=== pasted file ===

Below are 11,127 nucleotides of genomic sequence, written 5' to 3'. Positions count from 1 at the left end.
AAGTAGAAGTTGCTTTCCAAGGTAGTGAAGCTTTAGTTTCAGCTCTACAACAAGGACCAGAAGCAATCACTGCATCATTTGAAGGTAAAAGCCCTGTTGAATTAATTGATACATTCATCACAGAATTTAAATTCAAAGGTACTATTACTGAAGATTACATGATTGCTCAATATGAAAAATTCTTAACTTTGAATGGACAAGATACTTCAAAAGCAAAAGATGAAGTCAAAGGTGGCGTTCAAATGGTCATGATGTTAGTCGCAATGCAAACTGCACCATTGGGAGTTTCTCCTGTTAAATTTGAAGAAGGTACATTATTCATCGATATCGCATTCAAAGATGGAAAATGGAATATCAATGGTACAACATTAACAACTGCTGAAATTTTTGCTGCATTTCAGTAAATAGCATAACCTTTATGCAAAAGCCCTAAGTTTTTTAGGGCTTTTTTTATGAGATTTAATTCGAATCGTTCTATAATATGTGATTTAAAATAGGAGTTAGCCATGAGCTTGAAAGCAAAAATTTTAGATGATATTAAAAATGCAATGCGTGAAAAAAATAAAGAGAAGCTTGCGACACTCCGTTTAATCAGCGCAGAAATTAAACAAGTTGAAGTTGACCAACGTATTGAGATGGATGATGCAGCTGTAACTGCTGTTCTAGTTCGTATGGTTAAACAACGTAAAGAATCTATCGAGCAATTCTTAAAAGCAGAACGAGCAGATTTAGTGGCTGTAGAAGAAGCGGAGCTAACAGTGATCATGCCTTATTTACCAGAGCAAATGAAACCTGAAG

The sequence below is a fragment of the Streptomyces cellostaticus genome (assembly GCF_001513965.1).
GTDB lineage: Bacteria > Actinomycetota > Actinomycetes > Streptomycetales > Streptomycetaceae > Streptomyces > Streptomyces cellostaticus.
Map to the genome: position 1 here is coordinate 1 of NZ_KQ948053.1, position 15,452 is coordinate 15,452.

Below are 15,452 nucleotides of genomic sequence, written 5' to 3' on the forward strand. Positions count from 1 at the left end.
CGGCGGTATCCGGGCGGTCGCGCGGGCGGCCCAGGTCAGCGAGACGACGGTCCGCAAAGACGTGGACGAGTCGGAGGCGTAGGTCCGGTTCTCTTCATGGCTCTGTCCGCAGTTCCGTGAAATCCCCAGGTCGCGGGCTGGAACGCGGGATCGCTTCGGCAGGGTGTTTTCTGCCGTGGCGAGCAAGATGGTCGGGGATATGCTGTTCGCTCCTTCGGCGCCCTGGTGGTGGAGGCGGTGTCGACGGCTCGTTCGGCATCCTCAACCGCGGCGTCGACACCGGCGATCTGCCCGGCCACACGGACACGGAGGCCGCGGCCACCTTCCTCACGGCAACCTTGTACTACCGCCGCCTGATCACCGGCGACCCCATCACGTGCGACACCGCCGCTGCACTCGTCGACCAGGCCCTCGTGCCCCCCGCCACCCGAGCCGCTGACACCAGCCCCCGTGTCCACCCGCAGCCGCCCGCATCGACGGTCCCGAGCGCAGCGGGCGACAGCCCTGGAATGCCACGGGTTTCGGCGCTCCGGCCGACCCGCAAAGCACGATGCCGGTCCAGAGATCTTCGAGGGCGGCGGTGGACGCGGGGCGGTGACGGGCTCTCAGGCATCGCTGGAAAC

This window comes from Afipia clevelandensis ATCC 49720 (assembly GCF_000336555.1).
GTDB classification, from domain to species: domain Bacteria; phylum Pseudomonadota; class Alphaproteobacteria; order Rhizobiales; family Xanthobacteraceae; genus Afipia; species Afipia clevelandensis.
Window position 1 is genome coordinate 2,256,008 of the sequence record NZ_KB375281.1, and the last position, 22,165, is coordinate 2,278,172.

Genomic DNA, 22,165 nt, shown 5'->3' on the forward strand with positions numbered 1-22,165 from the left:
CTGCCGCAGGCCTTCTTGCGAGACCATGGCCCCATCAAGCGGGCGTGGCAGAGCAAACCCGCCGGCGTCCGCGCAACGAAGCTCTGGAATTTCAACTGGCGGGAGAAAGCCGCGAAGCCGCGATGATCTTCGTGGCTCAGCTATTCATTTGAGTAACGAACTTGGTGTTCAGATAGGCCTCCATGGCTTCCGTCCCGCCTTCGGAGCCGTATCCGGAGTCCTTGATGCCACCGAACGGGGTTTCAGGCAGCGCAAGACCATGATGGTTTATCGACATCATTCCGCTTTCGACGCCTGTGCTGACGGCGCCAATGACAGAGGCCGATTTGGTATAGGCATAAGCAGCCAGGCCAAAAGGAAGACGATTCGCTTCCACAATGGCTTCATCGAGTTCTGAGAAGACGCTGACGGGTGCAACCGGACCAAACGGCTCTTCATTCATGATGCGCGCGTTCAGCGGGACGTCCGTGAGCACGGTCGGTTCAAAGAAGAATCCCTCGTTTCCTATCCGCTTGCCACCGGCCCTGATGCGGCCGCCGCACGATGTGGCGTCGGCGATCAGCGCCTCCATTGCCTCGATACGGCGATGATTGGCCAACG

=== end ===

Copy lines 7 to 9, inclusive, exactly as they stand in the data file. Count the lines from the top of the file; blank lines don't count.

CGGCGGTATCCGGGCGGTCGCGCGGGCGGCCCAGGTCAGCGAGACGACGGTCCGCAAAGACGTGGACGAGTCGGAGGCGTAGGTCCGGTTCTCTTCATGGCTCTGTCCGCAGTTCCGTGAAATCCCCAGGTCGCGGGCTGGAACGCGGGATCGCTTCGGCAGGGTGTTTTCTGCCGTGGCGAGCAAGATGGTCGGGGATATGCTGTTCGCTCCTTCGGCGCCCTGGTGGTGGAGGCGGTGTCGACGGCTCGTTCGGCATCCTCAACCGCGGCGTCGACACCGGCGATCTGCCCGGCCACACGGACACGGAGGCCGCGGCCACCTTCCTCACGGCAACCTTGTACTACCGCCGCCTGATCACCGGCGACCCCATCACGTGCGACACCGCCGCTGCACTCGTCGACCAGGCCCTCGTGCCCCCCGCCACCCGAGCCGCTGACACCAGCCCCCGTGTCCACCCGCAGCCGCCCGCATCGACGGTCCCGAGCGCAGCGGGCGACAGCCCTGGAATGCCACGGGTTTCGGCGCTCCGGCCGACCCGCAAAGCACGATGCCGGTCCAGAGATCTTCGAGGGCGGCGGTGGACGCGGGGCGGTGACGGGCTCTCAGGCATCGCTGGAAAC

This window comes from Afipia clevelandensis ATCC 49720 (assembly GCF_000336555.1).
GTDB classification, from domain to species: domain Bacteria; phylum Pseudomonadota; class Alphaproteobacteria; order Rhizobiales; family Xanthobacteraceae; genus Afipia; species Afipia clevelandensis.